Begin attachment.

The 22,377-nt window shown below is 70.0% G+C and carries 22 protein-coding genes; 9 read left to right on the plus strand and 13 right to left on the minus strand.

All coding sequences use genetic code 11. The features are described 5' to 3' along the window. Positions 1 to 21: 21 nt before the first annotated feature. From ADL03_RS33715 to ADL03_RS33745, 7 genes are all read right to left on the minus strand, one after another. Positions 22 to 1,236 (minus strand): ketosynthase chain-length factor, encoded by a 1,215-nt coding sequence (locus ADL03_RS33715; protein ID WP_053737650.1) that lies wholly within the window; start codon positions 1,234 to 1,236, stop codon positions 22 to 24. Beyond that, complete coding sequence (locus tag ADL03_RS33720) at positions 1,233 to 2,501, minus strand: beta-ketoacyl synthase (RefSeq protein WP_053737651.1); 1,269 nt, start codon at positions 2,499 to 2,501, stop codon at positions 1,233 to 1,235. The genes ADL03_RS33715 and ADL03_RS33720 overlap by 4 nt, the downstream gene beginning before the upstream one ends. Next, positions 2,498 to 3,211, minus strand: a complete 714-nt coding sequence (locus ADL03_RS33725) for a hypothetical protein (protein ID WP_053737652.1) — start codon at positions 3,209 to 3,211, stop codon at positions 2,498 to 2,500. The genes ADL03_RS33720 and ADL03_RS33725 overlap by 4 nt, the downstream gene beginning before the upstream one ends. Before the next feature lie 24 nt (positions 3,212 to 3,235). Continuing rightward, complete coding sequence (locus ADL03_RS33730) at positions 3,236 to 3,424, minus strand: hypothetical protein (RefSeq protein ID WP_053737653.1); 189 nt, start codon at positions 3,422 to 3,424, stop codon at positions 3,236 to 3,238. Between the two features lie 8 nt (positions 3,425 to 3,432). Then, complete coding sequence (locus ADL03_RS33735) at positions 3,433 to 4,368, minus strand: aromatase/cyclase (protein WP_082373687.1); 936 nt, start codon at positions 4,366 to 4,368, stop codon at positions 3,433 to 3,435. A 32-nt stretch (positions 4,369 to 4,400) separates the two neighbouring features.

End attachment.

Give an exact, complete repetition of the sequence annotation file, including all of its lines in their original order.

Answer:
The 22,377-nt window shown below is 70.0% G+C and carries 22 protein-coding genes; 9 read left to right on the plus strand and 13 right to left on the minus strand.

All coding sequences use genetic code 11. The features are described 5' to 3' along the window. Positions 1 to 21: 21 nt before the first annotated feature. From ADL03_RS33715 to ADL03_RS33745, 7 genes are all read right to left on the minus strand, one after another. Positions 22 to 1,236 (minus strand): ketosynthase chain-length factor, encoded by a 1,215-nt coding sequence (locus ADL03_RS33715; protein ID WP_053737650.1) that lies wholly within the window; start codon positions 1,234 to 1,236, stop codon positions 22 to 24. Beyond that, complete coding sequence (locus tag ADL03_RS33720) at positions 1,233 to 2,501, minus strand: beta-ketoacyl synthase (RefSeq protein WP_053737651.1); 1,269 nt, start codon at positions 2,499 to 2,501, stop codon at positions 1,233 to 1,235. The genes ADL03_RS33715 and ADL03_RS33720 overlap by 4 nt, the downstream gene beginning before the upstream one ends. Next, positions 2,498 to 3,211, minus strand: a complete 714-nt coding sequence (locus ADL03_RS33725) for a hypothetical protein (protein ID WP_053737652.1) — start codon at positions 3,209 to 3,211, stop codon at positions 2,498 to 2,500. The genes ADL03_RS33720 and ADL03_RS33725 overlap by 4 nt, the downstream gene beginning before the upstream one ends. Before the next feature lie 24 nt (positions 3,212 to 3,235). Continuing rightward, complete coding sequence (locus ADL03_RS33730) at positions 3,236 to 3,424, minus strand: hypothetical protein (RefSeq protein ID WP_053737653.1); 189 nt, start codon at positions 3,422 to 3,424, stop codon at positions 3,236 to 3,238. Between the two features lie 8 nt (positions 3,425 to 3,432). Then, complete coding sequence (locus ADL03_RS33735) at positions 3,433 to 4,368, minus strand: aromatase/cyclase (protein WP_082373687.1); 936 nt, start codon at positions 4,366 to 4,368, stop codon at positions 3,433 to 3,435. A 32-nt stretch (positions 4,369 to 4,400) separates the two neighbouring features.